Additionally, Dave Heathcote, an Insolvency Director at TDX Group, warned the scheme may have limited success: “Today’s long-awaiting introduction of the Debt Respite Scheme is a welcome and extremely timely move in the ongoing fight against debt. Providing a lifeline for indebted consumers via a temporary pause from most creditor enforcement action, Breathing Space offers a 60-day window for people to engage with formal debt advice, and consider repayment options best suited to their needs.
“Breathing Space is an important step in how society manages problem debt, however, its impact will be limited in cushioning against the potential wall of debt many will face down the line. Against the backdrop of increasingly positive news on the UK’s vaccination roll out and a potential return to normality, a more sombre and fuller picture of the pandemic’s financial impact will emerge as government support schemes and forbearance winds down.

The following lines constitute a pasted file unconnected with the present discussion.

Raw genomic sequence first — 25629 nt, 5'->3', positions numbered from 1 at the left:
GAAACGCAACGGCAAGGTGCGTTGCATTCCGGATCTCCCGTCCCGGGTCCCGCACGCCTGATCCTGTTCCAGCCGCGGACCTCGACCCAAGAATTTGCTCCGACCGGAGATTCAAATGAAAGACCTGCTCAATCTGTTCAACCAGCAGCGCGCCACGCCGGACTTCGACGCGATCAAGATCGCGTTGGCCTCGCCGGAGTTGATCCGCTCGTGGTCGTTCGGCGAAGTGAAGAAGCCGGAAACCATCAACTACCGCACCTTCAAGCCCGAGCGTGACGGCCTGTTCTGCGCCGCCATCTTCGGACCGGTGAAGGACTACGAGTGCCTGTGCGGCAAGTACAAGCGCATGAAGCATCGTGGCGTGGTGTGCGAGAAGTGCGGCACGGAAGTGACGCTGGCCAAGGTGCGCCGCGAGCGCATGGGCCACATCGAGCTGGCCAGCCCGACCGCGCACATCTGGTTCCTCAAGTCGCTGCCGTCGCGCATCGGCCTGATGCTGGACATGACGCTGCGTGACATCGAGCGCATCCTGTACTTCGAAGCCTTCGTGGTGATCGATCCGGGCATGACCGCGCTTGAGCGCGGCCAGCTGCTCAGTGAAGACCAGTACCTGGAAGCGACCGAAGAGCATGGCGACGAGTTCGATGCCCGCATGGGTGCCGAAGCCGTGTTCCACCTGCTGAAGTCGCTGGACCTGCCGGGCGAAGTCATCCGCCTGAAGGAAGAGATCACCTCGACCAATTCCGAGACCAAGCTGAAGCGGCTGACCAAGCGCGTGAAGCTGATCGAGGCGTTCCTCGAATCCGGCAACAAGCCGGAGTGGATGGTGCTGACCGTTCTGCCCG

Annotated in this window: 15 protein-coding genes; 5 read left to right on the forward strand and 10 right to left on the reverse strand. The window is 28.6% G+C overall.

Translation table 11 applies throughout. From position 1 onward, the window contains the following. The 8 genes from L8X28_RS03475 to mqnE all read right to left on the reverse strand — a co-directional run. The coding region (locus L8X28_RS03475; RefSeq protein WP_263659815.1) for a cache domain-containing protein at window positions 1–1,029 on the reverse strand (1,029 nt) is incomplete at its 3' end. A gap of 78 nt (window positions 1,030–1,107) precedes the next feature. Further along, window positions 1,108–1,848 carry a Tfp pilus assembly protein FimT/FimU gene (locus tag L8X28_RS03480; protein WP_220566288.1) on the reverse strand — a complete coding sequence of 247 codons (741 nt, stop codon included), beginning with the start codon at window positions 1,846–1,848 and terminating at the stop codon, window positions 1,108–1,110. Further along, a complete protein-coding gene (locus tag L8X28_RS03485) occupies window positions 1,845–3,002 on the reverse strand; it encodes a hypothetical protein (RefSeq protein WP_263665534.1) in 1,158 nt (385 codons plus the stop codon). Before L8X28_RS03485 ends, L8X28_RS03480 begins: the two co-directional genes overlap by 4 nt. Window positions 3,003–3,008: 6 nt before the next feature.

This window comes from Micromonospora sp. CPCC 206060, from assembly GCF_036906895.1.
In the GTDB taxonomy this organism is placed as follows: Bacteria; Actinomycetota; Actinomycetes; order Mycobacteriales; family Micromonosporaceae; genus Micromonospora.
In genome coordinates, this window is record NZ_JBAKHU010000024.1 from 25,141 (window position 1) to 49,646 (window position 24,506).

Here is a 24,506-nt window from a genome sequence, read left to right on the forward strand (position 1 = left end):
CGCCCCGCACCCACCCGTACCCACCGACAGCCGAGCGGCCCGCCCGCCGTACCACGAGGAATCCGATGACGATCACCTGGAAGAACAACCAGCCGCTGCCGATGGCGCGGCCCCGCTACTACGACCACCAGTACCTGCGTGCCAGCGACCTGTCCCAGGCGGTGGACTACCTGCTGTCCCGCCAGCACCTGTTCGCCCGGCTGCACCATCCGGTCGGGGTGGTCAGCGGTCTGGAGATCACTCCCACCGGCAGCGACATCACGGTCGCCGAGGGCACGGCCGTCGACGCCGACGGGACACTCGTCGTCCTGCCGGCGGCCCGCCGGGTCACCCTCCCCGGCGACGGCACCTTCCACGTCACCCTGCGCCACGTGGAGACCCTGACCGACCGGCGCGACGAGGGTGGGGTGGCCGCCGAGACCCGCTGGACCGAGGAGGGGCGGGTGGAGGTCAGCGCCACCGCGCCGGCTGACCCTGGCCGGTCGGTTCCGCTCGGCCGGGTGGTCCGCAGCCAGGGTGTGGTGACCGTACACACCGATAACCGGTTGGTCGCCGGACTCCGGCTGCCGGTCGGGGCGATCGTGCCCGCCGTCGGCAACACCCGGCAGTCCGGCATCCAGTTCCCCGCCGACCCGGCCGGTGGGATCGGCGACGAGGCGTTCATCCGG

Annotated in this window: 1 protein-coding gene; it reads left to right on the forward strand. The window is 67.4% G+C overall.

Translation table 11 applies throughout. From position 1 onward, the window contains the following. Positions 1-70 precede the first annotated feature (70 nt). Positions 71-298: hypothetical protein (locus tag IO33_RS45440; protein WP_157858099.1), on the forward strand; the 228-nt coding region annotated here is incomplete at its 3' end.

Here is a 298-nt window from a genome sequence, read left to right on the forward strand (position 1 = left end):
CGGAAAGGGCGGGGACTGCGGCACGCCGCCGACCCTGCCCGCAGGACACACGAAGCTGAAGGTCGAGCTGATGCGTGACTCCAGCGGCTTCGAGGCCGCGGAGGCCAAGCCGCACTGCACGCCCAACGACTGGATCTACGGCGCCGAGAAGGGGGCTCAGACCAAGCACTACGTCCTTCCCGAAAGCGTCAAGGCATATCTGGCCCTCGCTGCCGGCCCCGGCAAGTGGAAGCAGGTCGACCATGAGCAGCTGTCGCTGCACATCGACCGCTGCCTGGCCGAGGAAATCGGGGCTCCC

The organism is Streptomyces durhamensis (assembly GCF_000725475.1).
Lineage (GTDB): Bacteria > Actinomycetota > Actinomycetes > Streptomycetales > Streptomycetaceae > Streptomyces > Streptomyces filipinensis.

“In the darkest days of the winter lockdowns, research showed concerning growth in the number of people facing financial difficulties, with almost half (47 percent) worrying about money every day and 24 percent feeling incapable of managing their finances. Lockdown lifted the lid on this underlying financial divide, but government support, as necessary as it was, masked the reality for those on lower incomes or facing unemployment. Now, as the tide goes out on financial support, the force of the wave of debt building since the pandemic began may be felt.
“Both people and businesses will need greater support, new solutions and innovative thinking to navigate future problem debt. The pandemic’s impact should accelerate improvements in how financial difficulty is supported, and the government’s mental health recovery plan already highlights the crucial role the debt management industry has to play. In the meantime, it’s vital for those in financial difficulty to fully capitalise on Breathing Space, and for creditors to use it as an intervention trigger to craft a sustainable, long-term customer journey out of debt.”